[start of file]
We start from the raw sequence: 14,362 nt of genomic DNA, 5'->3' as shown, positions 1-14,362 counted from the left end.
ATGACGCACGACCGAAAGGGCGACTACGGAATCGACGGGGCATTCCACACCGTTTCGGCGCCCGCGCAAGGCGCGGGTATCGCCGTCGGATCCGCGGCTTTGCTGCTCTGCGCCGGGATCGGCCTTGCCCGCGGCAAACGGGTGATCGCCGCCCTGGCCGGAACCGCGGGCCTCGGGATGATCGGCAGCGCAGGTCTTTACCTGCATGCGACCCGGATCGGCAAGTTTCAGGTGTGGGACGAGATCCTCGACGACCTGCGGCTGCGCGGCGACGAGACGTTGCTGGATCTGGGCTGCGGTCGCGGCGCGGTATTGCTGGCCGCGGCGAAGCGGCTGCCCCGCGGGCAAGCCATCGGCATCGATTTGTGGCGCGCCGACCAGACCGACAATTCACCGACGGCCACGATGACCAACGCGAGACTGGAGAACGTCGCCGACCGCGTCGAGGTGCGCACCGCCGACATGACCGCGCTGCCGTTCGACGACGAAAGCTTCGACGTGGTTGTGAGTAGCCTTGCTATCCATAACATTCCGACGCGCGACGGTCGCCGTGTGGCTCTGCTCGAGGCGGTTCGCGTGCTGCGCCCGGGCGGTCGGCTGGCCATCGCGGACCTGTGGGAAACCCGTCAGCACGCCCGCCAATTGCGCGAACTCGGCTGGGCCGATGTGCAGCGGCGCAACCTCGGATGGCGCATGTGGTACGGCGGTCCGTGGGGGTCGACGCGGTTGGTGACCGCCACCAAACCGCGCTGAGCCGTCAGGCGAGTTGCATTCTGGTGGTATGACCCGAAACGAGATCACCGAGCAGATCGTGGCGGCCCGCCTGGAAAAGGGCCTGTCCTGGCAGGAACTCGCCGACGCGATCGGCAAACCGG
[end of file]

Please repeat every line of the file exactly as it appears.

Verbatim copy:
We start from the raw sequence: 14,362 nt of genomic DNA, 5'->3' as shown, positions 1-14,362 counted from the left end.
ATGACGCACGACCGAAAGGGCGACTACGGAATCGACGGGGCATTCCACACCGTTTCGGCGCCCGCGCAAGGCGCGGGTATCGCCGTCGGATCCGCGGCTTTGCTGCTCTGCGCCGGGATCGGCCTTGCCCGCGGCAAACGGGTGATCGCCGCCCTGGCCGGAACCGCGGGCCTCGGGATGATCGGCAGCGCAGGTCTTTACCTGCATGCGACCCGGATCGGCAAGTTTCAGGTGTGGGACGAGATCCTCGACGACCTGCGGCTGCGCGGCGACGAGACGTTGCTGGATCTGGGCTGCGGTCGCGGCGCGGTATTGCTGGCCGCGGCGAAGCGGCTGCCCCGCGGGCAAGCCATCGGCATCGATTTGTGGCGCGCCGACCAGACCGACAATTCACCGACGGCCACGATGACCAACGCGAGACTGGAGAACGTCGCCGACCGCGTCGAGGTGCGCACCGCCGACATGACCGCGCTGCCGTTCGACGACGAAAGCTTCGACGTGGTTGTGAGTAGCCTTGCTATCCATAACATTCCGACGCGCGACGGTCGCCGTGTGGCTCTGCTCGAGGCGGTTCGCGTGCTGCGCCCGGGCGGTCGGCTGGCCATCGCGGACCTGTGGGAAACCCGTCAGCACGCCCGCCAATTGCGCGAACTCGGCTGGGCCGATGTGCAGCGGCGCAACCTCGGATGGCGCATGTGGTACGGCGGTCCGTGGGGGTCGACGCGGTTGGTGACCGCCACCAAACCGCGCTGAGCCGTCAGGCGAGTTGCATTCTGGTGGTATGACCCGAAACGAGATCACCGAGCAGATCGTGGCGGCCCGCCTGGAAAAGGGCCTGTCCTGGCAGGAACTCGCCGACGCGATCGGCAAACCGG